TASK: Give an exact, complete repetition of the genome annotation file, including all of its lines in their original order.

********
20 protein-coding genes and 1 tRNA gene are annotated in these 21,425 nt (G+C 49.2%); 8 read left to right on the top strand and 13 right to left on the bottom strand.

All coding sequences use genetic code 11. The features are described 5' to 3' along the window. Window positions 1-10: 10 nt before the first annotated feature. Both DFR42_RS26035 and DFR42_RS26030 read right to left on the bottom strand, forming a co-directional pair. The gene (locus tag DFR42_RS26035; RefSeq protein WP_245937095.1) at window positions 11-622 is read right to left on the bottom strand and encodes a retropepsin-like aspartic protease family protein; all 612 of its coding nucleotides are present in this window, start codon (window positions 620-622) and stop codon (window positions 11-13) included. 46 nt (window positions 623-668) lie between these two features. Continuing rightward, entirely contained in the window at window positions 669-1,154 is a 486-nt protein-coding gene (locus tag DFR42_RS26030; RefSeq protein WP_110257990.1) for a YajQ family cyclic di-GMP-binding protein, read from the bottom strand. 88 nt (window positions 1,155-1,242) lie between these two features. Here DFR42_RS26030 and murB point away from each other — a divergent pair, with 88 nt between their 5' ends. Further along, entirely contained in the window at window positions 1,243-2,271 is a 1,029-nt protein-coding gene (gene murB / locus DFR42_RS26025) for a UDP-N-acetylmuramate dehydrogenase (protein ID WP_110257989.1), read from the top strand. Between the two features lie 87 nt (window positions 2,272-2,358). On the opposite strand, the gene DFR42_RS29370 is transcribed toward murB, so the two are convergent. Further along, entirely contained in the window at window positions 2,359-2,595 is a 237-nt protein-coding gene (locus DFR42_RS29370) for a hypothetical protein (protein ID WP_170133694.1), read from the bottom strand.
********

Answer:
20 protein-coding genes and 1 tRNA gene are annotated in these 21,425 nt (G+C 49.2%); 8 read left to right on the top strand and 13 right to left on the bottom strand.

All coding sequences use genetic code 11. The features are described 5' to 3' along the window. Window positions 1-10: 10 nt before the first annotated feature. Both DFR42_RS26035 and DFR42_RS26030 read right to left on the bottom strand, forming a co-directional pair. The gene (locus tag DFR42_RS26035; RefSeq protein WP_245937095.1) at window positions 11-622 is read right to left on the bottom strand and encodes a retropepsin-like aspartic protease family protein; all 612 of its coding nucleotides are present in this window, start codon (window positions 620-622) and stop codon (window positions 11-13) included. 46 nt (window positions 623-668) lie between these two features. Continuing rightward, entirely contained in the window at window positions 669-1,154 is a 486-nt protein-coding gene (locus tag DFR42_RS26030; RefSeq protein WP_110257990.1) for a YajQ family cyclic di-GMP-binding protein, read from the bottom strand. 88 nt (window positions 1,155-1,242) lie between these two features. Here DFR42_RS26030 and murB point away from each other — a divergent pair, with 88 nt between their 5' ends. Further along, entirely contained in the window at window positions 1,243-2,271 is a 1,029-nt protein-coding gene (gene murB / locus DFR42_RS26025) for a UDP-N-acetylmuramate dehydrogenase (protein ID WP_110257989.1), read from the top strand. Between the two features lie 87 nt (window positions 2,272-2,358). On the opposite strand, the gene DFR42_RS29370 is transcribed toward murB, so the two are convergent. Further along, entirely contained in the window at window positions 2,359-2,595 is a 237-nt protein-coding gene (locus DFR42_RS29370) for a hypothetical protein (protein ID WP_170133694.1), read from the bottom strand.